A Government Sposored System of Corrupt Wine Laws

The state of Illinois has been through a lot of turmoil this year over its direct shipping policies and in its attempt to update its wine regulations in the wake of various legal cases.

Earlier this year the Illinois wineries were willing to give up their right to sell directly to restaurants and retailers. The deal they worked out with distributors, who feared that left in place this privilege would mean out-of-state wineries would also be given the right to bypass the distributors, eventually fell apart when a number of the state’s wineries balked at the compromise. No deal was done.

Now, an Italian winery has filed suit saying the existing set of circumstances in which Illinois wineries still have a right to bypass wholesalers is unfair because out of state wineries are mandated by the state to sell first to wholesalers who then sell the wine to retailers and restaurants.

Villa Monteleone Winery was right on the mark when they argued earlier this week that:

This self-distribution privilege constitutes
pure economic protectionism; there is no rational basis for the
different treatment of Illinois and non-Illinois wineries."

It is of course nothing more than economic protectionism, but not for the states wineries. It’s economic protectionism for a well-heeled industry of wine distributors who have in no way earned the kind of protection that a mandated 3-tier system of distribution grants them.

What’s interesting to me however is the response from one Illinois winery that in response to the suit said:

"Some foreign company from Italy is going to
tell the state of Illinois what’s unconstitutional and kill an
industry. Whoever is doing this would be better served
by sitting down with the Illinois wine people and fashion something
that doesn’t put them out of business."

I guess what I’m wondering is how, if wineries outside Illinois are permitted to sell wine to Illinois restaurants and retailers without using a distributor, will this put Illinois wineries out of business.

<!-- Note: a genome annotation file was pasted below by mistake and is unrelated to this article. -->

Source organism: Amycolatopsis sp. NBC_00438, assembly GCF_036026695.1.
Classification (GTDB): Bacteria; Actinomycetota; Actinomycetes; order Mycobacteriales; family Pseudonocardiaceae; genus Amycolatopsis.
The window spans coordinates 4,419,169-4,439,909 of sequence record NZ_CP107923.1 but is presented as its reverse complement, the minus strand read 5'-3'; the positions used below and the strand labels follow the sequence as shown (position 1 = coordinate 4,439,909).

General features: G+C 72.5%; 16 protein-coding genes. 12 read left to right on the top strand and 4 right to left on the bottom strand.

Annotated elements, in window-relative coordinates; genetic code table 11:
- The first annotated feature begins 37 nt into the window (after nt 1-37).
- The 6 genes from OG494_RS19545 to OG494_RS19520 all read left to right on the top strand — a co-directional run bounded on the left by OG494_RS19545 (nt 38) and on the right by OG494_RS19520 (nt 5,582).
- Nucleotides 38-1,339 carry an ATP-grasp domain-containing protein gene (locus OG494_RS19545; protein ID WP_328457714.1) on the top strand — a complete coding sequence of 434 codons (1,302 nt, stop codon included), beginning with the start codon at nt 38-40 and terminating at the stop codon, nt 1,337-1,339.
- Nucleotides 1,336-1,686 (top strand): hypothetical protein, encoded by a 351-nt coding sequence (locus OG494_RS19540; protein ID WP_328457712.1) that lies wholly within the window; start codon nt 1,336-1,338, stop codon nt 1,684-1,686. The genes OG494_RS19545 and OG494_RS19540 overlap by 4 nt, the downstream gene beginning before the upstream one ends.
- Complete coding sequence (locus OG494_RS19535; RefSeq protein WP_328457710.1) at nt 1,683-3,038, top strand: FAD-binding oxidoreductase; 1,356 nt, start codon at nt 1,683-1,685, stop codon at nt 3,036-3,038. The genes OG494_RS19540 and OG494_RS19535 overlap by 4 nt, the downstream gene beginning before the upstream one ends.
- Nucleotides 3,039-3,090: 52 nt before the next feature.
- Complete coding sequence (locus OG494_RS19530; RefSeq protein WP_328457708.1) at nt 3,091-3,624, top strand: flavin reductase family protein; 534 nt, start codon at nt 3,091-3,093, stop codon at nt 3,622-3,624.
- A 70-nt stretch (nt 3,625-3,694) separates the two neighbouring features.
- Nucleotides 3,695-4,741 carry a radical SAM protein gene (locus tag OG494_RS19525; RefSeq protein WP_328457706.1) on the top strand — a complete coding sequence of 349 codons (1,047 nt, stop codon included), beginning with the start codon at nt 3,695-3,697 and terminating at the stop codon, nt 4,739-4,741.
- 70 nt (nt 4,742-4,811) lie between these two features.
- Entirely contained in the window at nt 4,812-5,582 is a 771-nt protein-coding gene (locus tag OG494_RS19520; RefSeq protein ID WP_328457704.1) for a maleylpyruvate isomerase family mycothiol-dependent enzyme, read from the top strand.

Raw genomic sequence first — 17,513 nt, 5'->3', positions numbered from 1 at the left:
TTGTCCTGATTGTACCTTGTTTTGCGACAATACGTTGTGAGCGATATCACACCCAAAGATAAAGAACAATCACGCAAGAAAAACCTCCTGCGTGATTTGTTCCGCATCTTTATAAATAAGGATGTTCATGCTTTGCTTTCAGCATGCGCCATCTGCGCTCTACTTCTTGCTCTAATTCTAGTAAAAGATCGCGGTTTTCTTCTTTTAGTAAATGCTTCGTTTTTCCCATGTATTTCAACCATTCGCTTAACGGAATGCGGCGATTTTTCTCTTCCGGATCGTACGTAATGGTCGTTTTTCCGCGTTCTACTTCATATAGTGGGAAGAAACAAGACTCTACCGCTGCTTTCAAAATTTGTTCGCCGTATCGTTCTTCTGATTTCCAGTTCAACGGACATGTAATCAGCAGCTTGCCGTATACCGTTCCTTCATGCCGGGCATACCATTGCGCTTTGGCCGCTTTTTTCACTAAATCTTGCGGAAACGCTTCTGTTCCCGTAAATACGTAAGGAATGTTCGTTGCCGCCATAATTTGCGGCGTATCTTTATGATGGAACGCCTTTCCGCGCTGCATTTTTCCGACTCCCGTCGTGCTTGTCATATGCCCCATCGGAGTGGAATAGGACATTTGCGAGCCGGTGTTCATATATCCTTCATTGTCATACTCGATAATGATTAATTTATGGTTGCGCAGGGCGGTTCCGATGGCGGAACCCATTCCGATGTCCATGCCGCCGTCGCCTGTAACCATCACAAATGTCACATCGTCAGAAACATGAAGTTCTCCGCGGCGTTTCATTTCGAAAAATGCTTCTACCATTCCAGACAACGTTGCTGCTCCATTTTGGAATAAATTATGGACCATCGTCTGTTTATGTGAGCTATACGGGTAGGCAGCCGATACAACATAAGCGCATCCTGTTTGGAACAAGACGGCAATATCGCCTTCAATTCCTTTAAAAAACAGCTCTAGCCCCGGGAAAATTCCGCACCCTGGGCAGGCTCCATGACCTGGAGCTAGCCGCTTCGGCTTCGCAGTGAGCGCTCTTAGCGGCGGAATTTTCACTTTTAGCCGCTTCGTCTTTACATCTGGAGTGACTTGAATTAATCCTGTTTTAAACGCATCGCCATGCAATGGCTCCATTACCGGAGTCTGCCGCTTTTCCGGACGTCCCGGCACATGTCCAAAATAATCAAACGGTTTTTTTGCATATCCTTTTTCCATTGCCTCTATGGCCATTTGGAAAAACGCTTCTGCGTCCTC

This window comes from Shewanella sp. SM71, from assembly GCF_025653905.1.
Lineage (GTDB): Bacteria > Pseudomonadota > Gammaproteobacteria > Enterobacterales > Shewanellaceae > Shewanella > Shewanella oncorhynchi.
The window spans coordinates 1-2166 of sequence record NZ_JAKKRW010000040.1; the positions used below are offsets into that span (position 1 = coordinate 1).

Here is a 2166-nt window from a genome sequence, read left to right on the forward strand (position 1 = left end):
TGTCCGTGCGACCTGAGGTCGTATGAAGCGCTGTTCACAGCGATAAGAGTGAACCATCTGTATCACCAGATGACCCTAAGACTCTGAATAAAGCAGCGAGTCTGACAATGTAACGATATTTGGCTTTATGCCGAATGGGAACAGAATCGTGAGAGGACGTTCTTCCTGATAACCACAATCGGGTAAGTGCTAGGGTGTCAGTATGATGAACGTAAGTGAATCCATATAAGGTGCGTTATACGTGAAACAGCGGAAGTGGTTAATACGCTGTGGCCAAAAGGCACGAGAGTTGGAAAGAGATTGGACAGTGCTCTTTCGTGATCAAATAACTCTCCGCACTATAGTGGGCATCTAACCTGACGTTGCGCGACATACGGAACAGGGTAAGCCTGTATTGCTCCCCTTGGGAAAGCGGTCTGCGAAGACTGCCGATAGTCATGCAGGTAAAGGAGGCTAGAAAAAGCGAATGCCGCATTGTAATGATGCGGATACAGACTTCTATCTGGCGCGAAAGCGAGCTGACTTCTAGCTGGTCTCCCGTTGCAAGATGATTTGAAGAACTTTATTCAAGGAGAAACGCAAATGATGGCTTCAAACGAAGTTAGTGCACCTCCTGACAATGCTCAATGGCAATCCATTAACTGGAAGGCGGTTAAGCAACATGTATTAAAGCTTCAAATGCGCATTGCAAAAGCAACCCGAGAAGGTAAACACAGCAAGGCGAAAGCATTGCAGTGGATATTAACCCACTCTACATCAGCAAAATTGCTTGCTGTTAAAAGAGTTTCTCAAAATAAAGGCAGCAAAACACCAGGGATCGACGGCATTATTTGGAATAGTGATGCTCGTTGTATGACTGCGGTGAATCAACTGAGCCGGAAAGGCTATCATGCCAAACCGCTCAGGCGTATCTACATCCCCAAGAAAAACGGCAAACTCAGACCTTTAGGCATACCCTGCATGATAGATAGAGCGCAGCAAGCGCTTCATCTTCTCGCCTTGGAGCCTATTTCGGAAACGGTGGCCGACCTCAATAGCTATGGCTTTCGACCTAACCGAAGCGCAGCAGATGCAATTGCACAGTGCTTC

Why if retailers can buy wine directly from a winery in California would they buy less Illinois wine?

The assumption being made here is that to deal with this obvious discrimination, Illinois must revoke the Illinois wineries’ right to sell direct to restaurants and retailers. Instead, the state of Illinois should open up the right of wineries to "self distribute" to all wineries nationwide.

By taking this simple step a number of results occur:

1. Illinois wine drinkers will have access to far more wines in their local stores and restaurants
2. It will prove a boon to entrepreneurial wine sellers wanting to enter a huge wine market
3. Selling more wine in Illinois means more tax revenue for the State of Illinois
4. The state will no longer be burdened by the corrupt nature of a mandated 3-tier system
5. The move will inspire other states to take the same liberalizing approach to wine sales

One Response

  1. marco raimondi - August 9, 2006

    You ask:
    “Why if retailers can buy wine directly from a winery in California would they buy less Illinois wine?”
    The answer is: it appears that in its law-suit against the State of Illinois, Villa Monteleone winery is NOT asking that out-of-state wineries be allowed to sell directly to retailers (as in-state wineries are able to now do) rather, the relief that the Italian winery wants is for the courts to force ALL wineries (both in & out of state) to have to go through distributors!!!!
    Read this well-written article about what’s actually going on, and why small Illinois wineries feel so threatened by this suit:
    Why would a winery (as opposed to a distributor) ask for this kind of relief??? It appears that the Italian winery is acting as a pawn for the distributor; note, incidentally, that the Illinois distributor admits to having referred the winery to law firm.

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